In honor of Coco Chanel’s Birthday, we take a look at here life facts that made her a legend.
COCO CHANEL may be famous for her incredible sense of style and amazing creations, but she also led one of fashion’s most interesting lives.
1. What’s in a Name?
Coco, born in 1883 in a hospice for the poor, was not Chanel’s actual birth-name. Her given name was Gabrielle Bonheur Chanel,
but she acquired the sweet moniker during her appearances at a cafe that had a Moulin Rouge-flair.
As a young woman Chanel performed at this venue and sang two popular tune titled “Ko Ko Ri Ko” and “Qui qu’a vu Coco,” both of which became her go-to songs.
It is also believed that the nickname could have also come from the French word cocotte, which means kept woman (at least that’s the more polite sense of the word).
2. Young Fashionista.
At the tender age of 12, Chanel’s father left her and her sisters in an orphanage after the passing of their mother.
It was at this convent that the nuns taught Chanel how to sew. She lived there for six years and mastered her craft.
Chanel was able to leave the convent at age 18, and after a couple of years, she returned to her hobby of sewing and began crafting her own hat designs.
3. Always the Designer, Never the Bride.
Even though Chanel never married, she had a few prominent lovers that made a vital impression on her career.
The first was Etienne Balsan, a French socialite and polo player who helped her set up shop.
How convenient, right? It was at his bachelor pad that he allowed Chanel to open up her first hat boutique on the first floor.
And it was through Balsan that she would later meet her true financier and muse: Arthur Edward “Boy” Capel.
Capel, who was also a polo player, put up the funds for Chanel’s first shops. She also became romantically involved with Hans Gunther von Dincklage, a German officer.
There were also rumors she had ties to Igor Stravinsky and was close to Pablo Picasso.
4. The Breakthrough.
What started simply as a hat boutique flourished into a full-fledged clothing store which catapulted Chanel into a real fashion designer and
it all started with a jersey. Back in the 1920s, rich women wore ornate and expensive dresses made out of exotic fabrics. Countering that, the innovative designer created an outfit out of jersey material, which was a type of cloth that is used primarily for men’s underwear.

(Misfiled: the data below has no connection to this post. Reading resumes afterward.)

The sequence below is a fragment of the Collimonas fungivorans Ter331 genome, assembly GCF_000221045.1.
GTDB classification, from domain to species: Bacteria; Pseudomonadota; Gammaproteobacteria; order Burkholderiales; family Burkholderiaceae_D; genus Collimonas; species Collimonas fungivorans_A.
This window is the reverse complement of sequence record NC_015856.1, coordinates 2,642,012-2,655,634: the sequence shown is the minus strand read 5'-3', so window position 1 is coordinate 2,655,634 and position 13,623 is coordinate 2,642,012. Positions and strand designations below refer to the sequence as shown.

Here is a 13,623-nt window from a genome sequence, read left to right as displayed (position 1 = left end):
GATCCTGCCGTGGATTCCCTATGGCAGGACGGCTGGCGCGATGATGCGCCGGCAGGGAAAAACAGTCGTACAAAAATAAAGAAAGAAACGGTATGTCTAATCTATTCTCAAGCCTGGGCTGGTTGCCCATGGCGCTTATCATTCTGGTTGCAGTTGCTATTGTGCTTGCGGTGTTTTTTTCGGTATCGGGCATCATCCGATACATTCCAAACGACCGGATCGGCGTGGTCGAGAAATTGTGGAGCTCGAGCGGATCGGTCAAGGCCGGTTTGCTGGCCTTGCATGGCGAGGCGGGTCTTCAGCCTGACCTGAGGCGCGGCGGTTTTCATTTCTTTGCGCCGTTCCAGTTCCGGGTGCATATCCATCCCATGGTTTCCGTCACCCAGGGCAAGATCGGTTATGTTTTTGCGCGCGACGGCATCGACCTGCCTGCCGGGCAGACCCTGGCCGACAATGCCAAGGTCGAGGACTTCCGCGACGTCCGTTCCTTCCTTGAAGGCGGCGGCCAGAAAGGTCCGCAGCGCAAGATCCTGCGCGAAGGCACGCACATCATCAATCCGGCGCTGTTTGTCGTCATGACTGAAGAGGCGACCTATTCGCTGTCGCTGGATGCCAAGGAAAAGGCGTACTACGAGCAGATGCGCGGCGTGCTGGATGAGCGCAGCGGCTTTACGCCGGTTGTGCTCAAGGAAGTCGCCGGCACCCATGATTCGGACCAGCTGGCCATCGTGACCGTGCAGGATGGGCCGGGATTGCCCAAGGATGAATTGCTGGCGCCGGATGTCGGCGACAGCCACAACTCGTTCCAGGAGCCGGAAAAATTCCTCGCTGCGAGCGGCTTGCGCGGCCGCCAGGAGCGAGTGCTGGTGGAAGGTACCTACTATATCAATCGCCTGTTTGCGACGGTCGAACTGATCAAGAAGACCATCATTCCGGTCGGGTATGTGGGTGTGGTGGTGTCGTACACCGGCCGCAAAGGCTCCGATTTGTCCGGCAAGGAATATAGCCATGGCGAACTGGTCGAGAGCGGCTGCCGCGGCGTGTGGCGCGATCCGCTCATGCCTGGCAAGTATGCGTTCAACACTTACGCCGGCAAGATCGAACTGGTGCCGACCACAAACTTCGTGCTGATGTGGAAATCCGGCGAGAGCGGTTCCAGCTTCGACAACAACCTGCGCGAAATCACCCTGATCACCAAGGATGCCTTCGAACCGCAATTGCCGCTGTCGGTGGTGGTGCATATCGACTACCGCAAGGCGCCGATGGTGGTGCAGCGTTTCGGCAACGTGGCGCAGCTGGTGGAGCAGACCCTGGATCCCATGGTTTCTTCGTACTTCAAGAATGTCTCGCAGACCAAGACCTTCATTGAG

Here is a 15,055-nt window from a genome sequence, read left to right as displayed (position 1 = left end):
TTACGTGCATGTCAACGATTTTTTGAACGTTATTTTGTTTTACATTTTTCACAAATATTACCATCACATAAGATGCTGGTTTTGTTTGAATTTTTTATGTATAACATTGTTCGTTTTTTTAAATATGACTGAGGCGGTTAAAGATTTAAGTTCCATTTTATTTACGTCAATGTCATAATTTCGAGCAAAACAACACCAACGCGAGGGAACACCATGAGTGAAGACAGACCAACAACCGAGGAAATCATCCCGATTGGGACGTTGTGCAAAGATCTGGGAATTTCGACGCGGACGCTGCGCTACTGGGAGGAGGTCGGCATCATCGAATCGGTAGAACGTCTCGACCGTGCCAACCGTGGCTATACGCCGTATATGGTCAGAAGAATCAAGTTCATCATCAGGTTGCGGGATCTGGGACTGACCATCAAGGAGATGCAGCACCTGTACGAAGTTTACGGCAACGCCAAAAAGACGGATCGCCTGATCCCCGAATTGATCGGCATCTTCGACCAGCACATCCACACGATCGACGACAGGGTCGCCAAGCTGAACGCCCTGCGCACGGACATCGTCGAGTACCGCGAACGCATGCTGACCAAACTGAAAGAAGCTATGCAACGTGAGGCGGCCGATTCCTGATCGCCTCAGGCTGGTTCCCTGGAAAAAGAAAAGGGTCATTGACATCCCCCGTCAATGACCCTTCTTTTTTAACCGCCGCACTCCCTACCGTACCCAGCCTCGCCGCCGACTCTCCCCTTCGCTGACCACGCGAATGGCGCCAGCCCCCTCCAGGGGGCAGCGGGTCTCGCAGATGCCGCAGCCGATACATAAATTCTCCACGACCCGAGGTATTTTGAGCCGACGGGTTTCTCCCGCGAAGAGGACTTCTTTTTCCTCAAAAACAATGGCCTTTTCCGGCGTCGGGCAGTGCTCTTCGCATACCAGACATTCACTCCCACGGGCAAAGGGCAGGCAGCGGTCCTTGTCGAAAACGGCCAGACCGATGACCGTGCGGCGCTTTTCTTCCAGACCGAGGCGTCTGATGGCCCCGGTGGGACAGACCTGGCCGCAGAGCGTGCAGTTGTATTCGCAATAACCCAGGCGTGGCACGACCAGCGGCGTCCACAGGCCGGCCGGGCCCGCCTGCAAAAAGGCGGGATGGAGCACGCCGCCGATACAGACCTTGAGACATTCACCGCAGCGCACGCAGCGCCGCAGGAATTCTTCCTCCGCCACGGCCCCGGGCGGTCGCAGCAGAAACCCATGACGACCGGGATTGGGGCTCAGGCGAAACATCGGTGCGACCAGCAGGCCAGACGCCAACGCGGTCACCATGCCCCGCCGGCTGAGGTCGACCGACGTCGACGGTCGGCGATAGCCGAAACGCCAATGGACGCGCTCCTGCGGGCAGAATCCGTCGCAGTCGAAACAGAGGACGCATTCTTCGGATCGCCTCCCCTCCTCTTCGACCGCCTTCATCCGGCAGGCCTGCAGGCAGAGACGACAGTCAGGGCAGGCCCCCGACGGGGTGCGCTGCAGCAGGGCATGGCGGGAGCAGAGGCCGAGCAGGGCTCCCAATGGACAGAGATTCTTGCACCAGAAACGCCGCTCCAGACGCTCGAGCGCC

She said she chose this material because of its low price and because it complemented a woman’s body.
“I make fashion women can live in, breathe in, feel comfortable in and look younger in,” Chanel said.
The rest is fashion history.
5. Not a Hollywood Kind of Lady.
Chanel caught the attention of Hollywood moviemakers, specifically Samuel Goldwyn. The film producer offered Chanel a pretty substantial contract. All she had to do was fly to Hollywood twice a year and design costumes for starlets. It was then that she created looks for Gloria Swanson for the film Tonight or Never, while Greta Garboand Marlene Dietrich became private clients. But Chanel wasn’t all that pleased with Hollywood. She was quoted as saying that Hollywood was vulgar and “the capital of bad taste.”
6. Controversial Affair.
In August of 2011 author Hal Vaughan released an explosive book titled Sleeping With the Enemy
in which he disclosed that Chanel had ties to the Nazi party. In his book he details extensively her affair with Gunther von Dincklage who was in the German military intelligence service and that she was extensively involvement with the Nazi party. Soon after the book was released the House of Chanel attempted to play down the controversy by stating: “What’s certain is that she had a relationship with a German aristocrat during the War. Clearly not the best period to have a love story with a German.” The statement also mentioned that “the fashion house also disputed that the designer was anti-Semitic,” saying Chanel “would not have had Jewish friends or ties with the Rothschild family of financiers if she were.”
7. The Comeback of the Queen.
In 1954, at the age of 71, Chanel returned to the world of fashion after her vocal distaste of the current trends, many of which were created by male designers such as Christian Dior and Cristobal Balenciaga. She was quoted as saying that their designs were “illogical” with “waist cinchers, padded bras, heavy skirts, and stiffened jackets.”
Chanel was continuing to develop here own recognisable style. Although some critics disapproved of her new looks, the Brits and Americans loved them.
Some of her famous American clientele included Elizabeth Taylor, Jane Fonda, Jackie Kennedy, and Grace Kelly.
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